The Evolutionary Psychology FAQ

Edward H. Hagen, Institute for Theoretical Biology, Berlin

What about learning?

Learning is extremely widespread--most organisms, including plants and bacteria, probably have the capability to learn, at least to some degree. Learning is often viewed as an explanation which competes with evolved psychology. If certain behaviors or ideas can be learned, it is claimed, then there is no need for an evolutionary explanation. This is wrong on two counts. First, learning requires specialized structures. Dirt doesn't learn. Rocks don't learn. The ability of any organism to learn requires that it has evolved adaptations which permit learning. Learning adaptations must exhibit a number of sophisticated properties. The quantity of information that any organism could, in principle, learn, is unimaginably vast. Learning capacity is finite, however--if an organism is going to use the information it has learned in any useful way, its learning adaptations require extraordinarily effectively 'filters' so that only 'useful' information is learned. Learning also requires that the organism has tissues which can change state. That is, upon exposure to useful information, these tissues can record it. Finally, the organism must be able to retrieve and use information that has been learned, but do so only when the information is needed. Learning is a very sophisticated ability that would be impossible without specialized adaptations.

Second, imagine that an organism had evolved a perfect learning adaptation. This organism could learn everything. To qualify as an organism, however, it must still reproduce. Recall that reproduction is an enormously complex process, involving countless energy consuming transformations of the world. Learning also requires numerous energy consuming transformations of the world (the world, in this case, is the organism's brain). The energy needed for learning is not trivial, and it is unlikely that organisms would evolve the ability to learn if the energy costs of learning were not compensated by enhanced reproduction. Would a perfect learning mechanism, one that could and did learn everything, enhance reproduction? Very probably not. A perfect learning mechanism would pose the same problem noted above: only a tiny fraction of information is useful for reproduction. Because an organism with a perfect learning mechanism still needs to reproduce--presumably using what it has learned--it would need to identify precisely that information which was needed to reproduce. A difficult problem to say the least.

Perhaps an organism could evolve a learning adaptation which learned exactly the information that it needed to reproduce, and nothing more. That is, it had the ability to learn everything about its own reproductive ecology. Is this possible? Such an organism would obviously need to observe members of its own species reproduce--learning everything it needed to know--or it would need to obtain this information from some other source, perhaps other members of the species who would pass on this critical knowledge. Learning everything by observation is very probably too costly in time and effort. Individuals just wouldn't be able to observe everything they needed to observe. Consider a heavily researched topic in evolutionary psychology: male mate preferences. Evolutionary psychologists have proposed that human males prefer, all else equal, to establish long-term mateships with younger (sexually mature) females. The reason this preference evolved is that males who married younger women had more offspring on average, over evolutionary time. Considerable research has demonstrated that a sexual preference for younger women is a male universal (teenage males tend to prefer women who are slightly older than themselves, and thus fertile, but these women are still young). How could an organism learn this type of information? It would have to very carefully observe lifetime reproductive outcomes for many different mateships, controlling for other variables like health, access to resources, etc. This is obviously impossible. Life is just too short to learn this kind of information, yet men have precisely the preferences predicted by evolutionary theory. These preferences must have evolved.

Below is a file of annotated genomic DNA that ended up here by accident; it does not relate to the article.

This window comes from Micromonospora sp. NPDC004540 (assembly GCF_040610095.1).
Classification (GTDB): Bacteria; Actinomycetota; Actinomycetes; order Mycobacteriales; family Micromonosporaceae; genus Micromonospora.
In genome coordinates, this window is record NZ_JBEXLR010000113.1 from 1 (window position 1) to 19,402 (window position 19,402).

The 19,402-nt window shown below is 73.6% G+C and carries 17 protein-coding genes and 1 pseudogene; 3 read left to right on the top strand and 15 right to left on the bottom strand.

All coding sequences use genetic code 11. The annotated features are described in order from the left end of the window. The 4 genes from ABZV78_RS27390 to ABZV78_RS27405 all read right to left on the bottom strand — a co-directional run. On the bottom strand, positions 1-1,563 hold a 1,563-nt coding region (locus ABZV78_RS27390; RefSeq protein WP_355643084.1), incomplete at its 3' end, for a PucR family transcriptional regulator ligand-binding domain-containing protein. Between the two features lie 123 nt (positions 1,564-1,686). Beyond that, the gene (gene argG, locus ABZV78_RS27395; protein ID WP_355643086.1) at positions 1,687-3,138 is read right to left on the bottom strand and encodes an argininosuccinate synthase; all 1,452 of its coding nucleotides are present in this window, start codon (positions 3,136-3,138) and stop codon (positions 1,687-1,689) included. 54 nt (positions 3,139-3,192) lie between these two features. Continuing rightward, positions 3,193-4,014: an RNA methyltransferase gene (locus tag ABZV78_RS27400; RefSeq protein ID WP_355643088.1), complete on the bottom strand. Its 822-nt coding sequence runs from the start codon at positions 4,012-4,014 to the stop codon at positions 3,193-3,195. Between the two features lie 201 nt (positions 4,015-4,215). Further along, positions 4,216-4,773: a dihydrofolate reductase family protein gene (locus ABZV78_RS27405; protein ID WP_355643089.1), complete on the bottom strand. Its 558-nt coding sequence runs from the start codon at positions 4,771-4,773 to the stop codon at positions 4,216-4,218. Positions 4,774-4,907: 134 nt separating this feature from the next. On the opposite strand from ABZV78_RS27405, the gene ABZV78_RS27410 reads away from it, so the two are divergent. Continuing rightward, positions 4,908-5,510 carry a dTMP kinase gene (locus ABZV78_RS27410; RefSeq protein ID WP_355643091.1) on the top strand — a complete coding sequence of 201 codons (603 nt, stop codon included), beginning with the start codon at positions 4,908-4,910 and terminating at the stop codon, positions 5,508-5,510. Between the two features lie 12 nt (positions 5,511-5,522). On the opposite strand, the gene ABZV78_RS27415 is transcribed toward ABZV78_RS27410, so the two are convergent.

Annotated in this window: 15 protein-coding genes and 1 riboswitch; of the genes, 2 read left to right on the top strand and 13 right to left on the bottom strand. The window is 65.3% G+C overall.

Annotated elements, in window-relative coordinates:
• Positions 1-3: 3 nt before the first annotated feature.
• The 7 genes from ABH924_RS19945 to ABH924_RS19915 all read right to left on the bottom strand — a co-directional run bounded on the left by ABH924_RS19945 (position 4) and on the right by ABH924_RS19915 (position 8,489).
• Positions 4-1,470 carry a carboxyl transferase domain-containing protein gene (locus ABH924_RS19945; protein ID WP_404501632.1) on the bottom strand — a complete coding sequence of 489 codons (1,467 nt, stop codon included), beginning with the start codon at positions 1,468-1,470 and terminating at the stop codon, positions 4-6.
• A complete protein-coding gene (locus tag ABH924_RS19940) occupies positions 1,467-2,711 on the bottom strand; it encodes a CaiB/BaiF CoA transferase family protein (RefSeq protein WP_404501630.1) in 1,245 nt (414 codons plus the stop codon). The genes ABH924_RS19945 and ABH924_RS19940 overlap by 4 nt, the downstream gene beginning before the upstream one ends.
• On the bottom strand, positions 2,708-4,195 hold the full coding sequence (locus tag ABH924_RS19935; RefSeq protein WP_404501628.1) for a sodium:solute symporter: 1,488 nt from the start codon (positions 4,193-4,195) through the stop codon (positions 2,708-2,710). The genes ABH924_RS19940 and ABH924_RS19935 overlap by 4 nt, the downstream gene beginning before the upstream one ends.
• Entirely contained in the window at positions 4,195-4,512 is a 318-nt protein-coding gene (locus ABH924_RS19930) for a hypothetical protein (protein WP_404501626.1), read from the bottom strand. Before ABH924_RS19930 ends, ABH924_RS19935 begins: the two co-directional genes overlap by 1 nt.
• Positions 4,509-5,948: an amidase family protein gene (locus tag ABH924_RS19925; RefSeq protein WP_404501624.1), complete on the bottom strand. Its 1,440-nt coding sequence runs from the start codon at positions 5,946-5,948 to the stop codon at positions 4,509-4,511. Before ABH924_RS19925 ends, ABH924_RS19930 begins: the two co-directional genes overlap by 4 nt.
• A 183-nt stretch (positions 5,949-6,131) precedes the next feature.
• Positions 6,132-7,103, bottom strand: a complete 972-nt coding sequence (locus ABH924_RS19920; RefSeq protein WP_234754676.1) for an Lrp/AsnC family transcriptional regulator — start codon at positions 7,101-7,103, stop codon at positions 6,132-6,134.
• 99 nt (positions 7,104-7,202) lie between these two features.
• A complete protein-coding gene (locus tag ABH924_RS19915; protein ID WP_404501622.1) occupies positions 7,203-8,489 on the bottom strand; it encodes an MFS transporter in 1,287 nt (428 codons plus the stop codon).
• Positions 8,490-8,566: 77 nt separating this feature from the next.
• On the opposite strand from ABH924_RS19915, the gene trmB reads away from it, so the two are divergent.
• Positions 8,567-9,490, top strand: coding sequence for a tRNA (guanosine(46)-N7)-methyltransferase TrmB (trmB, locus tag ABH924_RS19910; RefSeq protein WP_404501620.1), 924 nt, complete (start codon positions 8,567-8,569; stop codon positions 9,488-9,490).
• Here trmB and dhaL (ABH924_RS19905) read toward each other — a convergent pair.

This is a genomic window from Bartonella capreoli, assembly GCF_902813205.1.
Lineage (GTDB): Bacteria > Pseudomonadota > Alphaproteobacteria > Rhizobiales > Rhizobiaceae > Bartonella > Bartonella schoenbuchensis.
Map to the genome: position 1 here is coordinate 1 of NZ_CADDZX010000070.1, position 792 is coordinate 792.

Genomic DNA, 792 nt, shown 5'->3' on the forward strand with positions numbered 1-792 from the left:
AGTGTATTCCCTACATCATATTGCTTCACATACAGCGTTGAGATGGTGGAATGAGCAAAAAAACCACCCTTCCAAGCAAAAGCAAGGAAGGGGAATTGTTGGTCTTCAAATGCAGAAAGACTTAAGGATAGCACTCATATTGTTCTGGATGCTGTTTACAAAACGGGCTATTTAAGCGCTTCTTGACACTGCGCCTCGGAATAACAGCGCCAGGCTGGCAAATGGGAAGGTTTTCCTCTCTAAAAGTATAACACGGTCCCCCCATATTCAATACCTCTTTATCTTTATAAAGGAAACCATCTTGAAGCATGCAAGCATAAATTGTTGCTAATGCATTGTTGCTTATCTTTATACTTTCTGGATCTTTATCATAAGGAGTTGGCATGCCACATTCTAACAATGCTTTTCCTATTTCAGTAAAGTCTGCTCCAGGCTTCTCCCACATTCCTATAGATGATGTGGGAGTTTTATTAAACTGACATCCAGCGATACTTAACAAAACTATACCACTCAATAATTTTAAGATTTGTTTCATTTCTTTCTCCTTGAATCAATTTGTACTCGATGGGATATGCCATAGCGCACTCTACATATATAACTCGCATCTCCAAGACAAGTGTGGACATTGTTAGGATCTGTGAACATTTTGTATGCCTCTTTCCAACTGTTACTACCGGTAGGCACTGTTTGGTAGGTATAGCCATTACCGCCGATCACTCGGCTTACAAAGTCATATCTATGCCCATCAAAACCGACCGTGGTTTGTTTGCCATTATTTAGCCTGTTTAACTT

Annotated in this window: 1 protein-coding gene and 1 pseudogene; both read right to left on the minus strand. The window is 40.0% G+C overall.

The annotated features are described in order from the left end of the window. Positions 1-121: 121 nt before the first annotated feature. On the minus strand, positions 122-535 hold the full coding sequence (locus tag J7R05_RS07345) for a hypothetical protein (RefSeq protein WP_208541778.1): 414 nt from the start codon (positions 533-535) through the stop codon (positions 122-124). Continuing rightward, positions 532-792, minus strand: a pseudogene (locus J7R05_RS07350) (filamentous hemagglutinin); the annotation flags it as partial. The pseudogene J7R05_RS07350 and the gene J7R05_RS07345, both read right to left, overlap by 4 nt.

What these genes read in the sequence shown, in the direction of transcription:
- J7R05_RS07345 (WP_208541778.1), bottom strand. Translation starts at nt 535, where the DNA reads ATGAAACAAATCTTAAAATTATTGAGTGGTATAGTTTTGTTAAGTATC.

Obtaining all the information one needs to reproduce from other members of one's species is problematic as well. Evolutionary theory strongly implies that individuals will have conflicts of interest. Obtaining all the information one needs to reproduce from potential competitors is, in itself, a very poor reproductive strategy. There will be strong selection pressures on the providers of such information to manipulate the provided information in ways that benefit themselves reproductively, quite likely at the reproductive expense of the receivers. It is extremely unlikely that learning adaptations could evolve which were completely dependent on other individuals to provide the information necessary for reproduction.

None of this is meant to devalue learning. Learning is a critical strategy for many, if not most, organisms. The environment changes rapidly, and learning is an excellent way to adjust one's reproductive strategies to increase their probability of success. Evolutionary theory indicates, however, that learning is almost certainly structured by natural selection to focus on domains that are critical to reproduction. For example, some animals are dangerous, and others not. Because an organism may find itself in an environment with animals not encountered by its ancestors, it will need to learn which animals are dangerous, and which are not. Adaptations for learning about animals may well be innate, whereas information about which particular animals are dangerous is almost certainly learned.

Copyright 1999-2002 Edward H. Hagen